Contract Law

The legal issue states that Ms. Marple decided to sell her car for no less than £20.000 to the right sort of person, she sold it to Sir Birtie Bingfield who abuse of her innocence and real name was Forsyth.

Forsyth gave her a bound cheque for £24.000 and then sold the car to Greaser, local bookmaker, later disappearing.

In order for Ms. Marple to recover her car, she will need to show that she was trying to contract with Sir Birtie Bingfield, “the right sort of person”, so that there would be no binding contract due to have been contracting with Forsyth the person in front of her and the cheque was bound on another person’s name.

The question of this issue is whether there is or not a contract. It may be argued that the term “the right sort of person”, used by Ms. Marple can be implied as a “reasonable person”, and not a fraudster.

This case can be categorized as an Agreement Mistake.

Agreement mistakes are traditionally divided into three categories relating to contractual formation; first, Mutual Mistake, when parties have a different understanding they do not reach to and agreement; therefore, there is no contract. There are few cases involving mutual mistake, on of them is Raffles v. Whilchause and Busch[1].Secondly, Unilateral Mistakes appear when one party makes a mistake as to term of the contract and the other party knows or, ought to have realised that there is a mistake, Examples can be found in Hartog v. Colin[2] and Smith v. Hughes[3], among others. Finally, Unilateral mistakes as to identity which involves misrepresentation, often fraudulent, about a person’s identity[4]. This is the legal rule concerning Ms. Marple’s case.

The application of the rules of mistake as to identity can be found in Boulton v. Jones[5]. 1st Party usually called, rogue, trickster, or fraudster misrepresenting his or her identity to persuade a 2nd party to contract or take away goods in credit. Often, the rogue will sell the goods to an innocent 3rd party who has possession.[6]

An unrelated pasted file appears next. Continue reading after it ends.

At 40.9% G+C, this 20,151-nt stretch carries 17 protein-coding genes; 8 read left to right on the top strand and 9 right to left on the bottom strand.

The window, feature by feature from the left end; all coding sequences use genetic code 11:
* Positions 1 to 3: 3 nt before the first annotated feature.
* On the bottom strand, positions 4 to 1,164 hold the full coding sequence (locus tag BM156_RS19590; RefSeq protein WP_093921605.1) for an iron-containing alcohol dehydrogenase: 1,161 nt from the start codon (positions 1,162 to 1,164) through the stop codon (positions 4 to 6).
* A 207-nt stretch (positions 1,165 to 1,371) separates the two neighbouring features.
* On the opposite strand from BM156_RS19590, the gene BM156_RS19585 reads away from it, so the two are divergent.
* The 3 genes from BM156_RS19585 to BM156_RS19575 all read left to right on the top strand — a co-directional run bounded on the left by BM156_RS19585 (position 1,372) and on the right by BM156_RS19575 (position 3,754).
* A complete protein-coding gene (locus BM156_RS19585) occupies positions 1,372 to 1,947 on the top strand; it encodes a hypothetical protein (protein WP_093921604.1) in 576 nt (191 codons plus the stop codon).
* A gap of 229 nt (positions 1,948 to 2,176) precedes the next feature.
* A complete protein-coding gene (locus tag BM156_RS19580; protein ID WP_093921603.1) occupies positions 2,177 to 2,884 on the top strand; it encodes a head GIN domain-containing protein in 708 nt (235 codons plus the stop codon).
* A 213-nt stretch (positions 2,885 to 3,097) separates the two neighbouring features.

The Key here is the issue of mistake. If there is a mistake as to identity the contract is void and therefore the 3rd. party acquire no title to pass on and the original owner is entitled to have his/her goods back, such as in Cunday v. Lindsay[7], Hardman v. Booth[8] and specially in Ingram v. Little[9] (later discussed).

However, if mistake as to identity does not apply then, 3rd party (who also suffer the harsh consequences of acquiring the gods in good faith without notice and for value) will win out.

To show that this is a contract void by mistake as to identity, Ms Marple, needs to show that she was intended to deal with sir Birtie Bingfield. In Ingram v. Little, a very similar case to the one regarded, the three plaintiffs advertised a car for sale and a rogue, introducing himself as P. G. M. Hutchinson offered to buy it. He intended to intended to give a cheque but the plaintiffs at first instance refused and one of them went to check at the post office and ascertained that there was a P. G. M. Hutchinson, then the plaintiffs accepted the cheque, the cheque was not met. Meanwhile, the rogue sold the car to the defendant who bought it in good faith.

The Court held that since the plaintiffs had made an offer to the real P. G. M. Hutchinson, the rogue could not accept it. [10]

In this case, Ms. Marple had intended to do the same as the plaintiffs in the case last discussed. Nevertheless, there is one fact which is not sated that is whether Ms Marple had checked somewhere for the identity of “Sir Birtie Bingfield”. In case she has not don so, it could probably been presuming that she was trying to contract with the person physically present. In that case, this will be defective for her, having to pass the title to Greaser. Being this the case, the court could apply the following authority:

In Philips v. Brooks Ltd.[11] , a rogue named North went into a Jewellery shop and called himself Sir George Bullogh, and obtained in credit a ring, he then pledge the ring to a firm of